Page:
Congratulations spelling errors are fairly common because congradulations sounds like it has a “d” in the middle of it! Adding to the confusion is the fact that we see the word coupled with the word “graduate” quite a bit.
English is a beast of a language, a Frankenstein’s monster cobbled together out of Norse, Latin, Celtic, Saxon, and Germanic languages, with a smattering of Greek.
Hopefully, you will no longer make the spelling mistake after reading our congratulations spelling guide.
Congratulations Meaning: What Is It?
The English word “congratulations” has Latin origins. It was known as “congratulationem,” a past-participle stem of “congratulari” or “wish joy.” It combines the words “com” which means “together with” and “gratulari” which means “give thanks” or “show joy.”
In Latin, when you combine the com- with a word that starts with the letter “g,” the “m” turns into an “n.” This combination means that the congratulator wants to rejoice with you! Or, to share the joy with you.
The “congratulations” we know today came into use in the mid-1600s. It shares a similar definition to its original Latin counterpart – to express praise, joy or good wishes.
Using Congratulations in a Sentence
Fortunately, much of this type of writing (well-wishing, cards, and celebratory phrases) is formulaic, so you won’t have to think too much about how to use it. You’ve probably heard phrases similar to the five examples below.
- Let me offer my congratulations to you on your promotion.
- Congratulations on your new baby!!!
- I hear congratulations are in order.
- Oh, I’m sorry I didn’t get to offer you congratulations sooner; I heard that you won best in show.
- Congratulations on selling your home!
Congradulations vs. Congratulations: How to Spell Congratulations?
The short answer: congratulations, with the “t” in the middle.
If you have ever watched a spelling bee, you may have heard participants request the language origin of the spelling words. This is because various languages have their own systems of phonetics and grammar that affect the spelling of the words.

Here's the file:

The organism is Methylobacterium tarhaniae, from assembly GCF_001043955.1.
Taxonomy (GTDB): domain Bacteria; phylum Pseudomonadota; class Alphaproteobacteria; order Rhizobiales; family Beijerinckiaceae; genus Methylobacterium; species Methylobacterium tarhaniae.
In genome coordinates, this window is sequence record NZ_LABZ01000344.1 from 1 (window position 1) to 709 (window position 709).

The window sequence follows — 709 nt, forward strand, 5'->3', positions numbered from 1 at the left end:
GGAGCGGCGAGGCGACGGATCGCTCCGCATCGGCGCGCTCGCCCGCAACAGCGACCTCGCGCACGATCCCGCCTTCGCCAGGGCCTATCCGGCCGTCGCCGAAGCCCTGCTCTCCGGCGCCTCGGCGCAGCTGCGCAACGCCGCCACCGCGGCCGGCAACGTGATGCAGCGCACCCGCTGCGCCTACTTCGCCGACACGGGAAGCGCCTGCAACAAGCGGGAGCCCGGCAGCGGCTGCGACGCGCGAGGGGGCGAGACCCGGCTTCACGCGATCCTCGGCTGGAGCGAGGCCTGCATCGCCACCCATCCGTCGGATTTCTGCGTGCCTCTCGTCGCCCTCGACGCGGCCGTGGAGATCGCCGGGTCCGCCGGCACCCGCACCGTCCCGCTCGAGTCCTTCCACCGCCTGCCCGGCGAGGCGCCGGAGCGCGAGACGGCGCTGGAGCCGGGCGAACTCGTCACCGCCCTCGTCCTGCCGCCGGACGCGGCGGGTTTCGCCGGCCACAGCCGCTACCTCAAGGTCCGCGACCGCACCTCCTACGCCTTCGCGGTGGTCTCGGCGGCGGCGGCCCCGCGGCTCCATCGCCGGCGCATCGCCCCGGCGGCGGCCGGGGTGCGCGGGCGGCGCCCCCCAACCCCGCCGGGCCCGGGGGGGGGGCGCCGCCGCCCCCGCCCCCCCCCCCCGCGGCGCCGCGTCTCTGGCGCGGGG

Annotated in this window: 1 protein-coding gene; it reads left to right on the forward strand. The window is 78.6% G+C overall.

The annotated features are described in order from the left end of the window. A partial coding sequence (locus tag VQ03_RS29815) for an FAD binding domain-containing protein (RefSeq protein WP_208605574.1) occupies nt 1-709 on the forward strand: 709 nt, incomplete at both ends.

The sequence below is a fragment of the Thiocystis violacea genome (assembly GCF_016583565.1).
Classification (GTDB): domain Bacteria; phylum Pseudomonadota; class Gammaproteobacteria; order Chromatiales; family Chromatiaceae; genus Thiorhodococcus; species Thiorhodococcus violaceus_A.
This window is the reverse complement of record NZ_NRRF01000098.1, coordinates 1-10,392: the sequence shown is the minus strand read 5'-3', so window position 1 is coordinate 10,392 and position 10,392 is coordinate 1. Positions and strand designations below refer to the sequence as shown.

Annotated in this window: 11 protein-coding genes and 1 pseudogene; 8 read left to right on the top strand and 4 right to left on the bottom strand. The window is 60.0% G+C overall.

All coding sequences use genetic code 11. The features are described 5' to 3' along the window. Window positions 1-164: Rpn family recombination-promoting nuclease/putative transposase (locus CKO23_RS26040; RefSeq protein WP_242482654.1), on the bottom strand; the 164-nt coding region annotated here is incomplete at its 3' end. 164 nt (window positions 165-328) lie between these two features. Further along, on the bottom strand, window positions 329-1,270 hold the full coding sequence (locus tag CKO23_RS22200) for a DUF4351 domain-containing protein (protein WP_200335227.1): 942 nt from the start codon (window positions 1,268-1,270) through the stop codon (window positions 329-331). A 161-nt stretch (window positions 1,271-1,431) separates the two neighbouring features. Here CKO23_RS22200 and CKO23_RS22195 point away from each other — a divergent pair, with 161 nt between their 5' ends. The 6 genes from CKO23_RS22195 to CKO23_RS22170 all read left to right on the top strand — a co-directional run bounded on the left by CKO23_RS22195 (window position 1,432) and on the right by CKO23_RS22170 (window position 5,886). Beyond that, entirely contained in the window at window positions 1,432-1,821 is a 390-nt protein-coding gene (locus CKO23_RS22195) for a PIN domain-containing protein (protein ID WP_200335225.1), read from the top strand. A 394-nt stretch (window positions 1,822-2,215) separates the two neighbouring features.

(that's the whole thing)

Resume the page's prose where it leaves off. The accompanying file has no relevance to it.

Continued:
For instance, in German and Greek, many words that begin with a “C” or “Ch” in English will often begin with a K.
Looking at the definition above, you can see that the etymology of the word comes from a combination of the words “com” and “gratulari.” The word “gratulari” only changes at its ending (to show who is being addressed, or who is feeling joyful), and NOT in the middle of the word.
It’s the word endings that usually change when being combined, or to show how many people are speaking/spoken to, and in what context. This happens in French and Spanish, too, as they are Romance languages.
Trick to Remembering the Spelling
Well-wishers worried about their congratulations spelling might even downgrade the formality of their message and write “Congrats,” avoiding the congratulations spelling confusion altogether.
They should take a pause and notice there’s a “t” at the end of that abbreviated word. That’s a HUGE CLUE to the spelling of the word!
Last tip: “gratuity.” You give a server gratuity (the tip). It has a “t” in the middle, and is a synonym for “tip,” which starts with “t.”
Sounding words out usually works, but regional dialects affect how words sound, so we get confused. In the US, a lot of t’s sound like d’s, if they don’t disappear altogether. It is no wonder, then, and no shame, that congratulations spelling gives well-wishers so much trouble.
And if you DO remember to use a “t” and not a “d,” congratulations!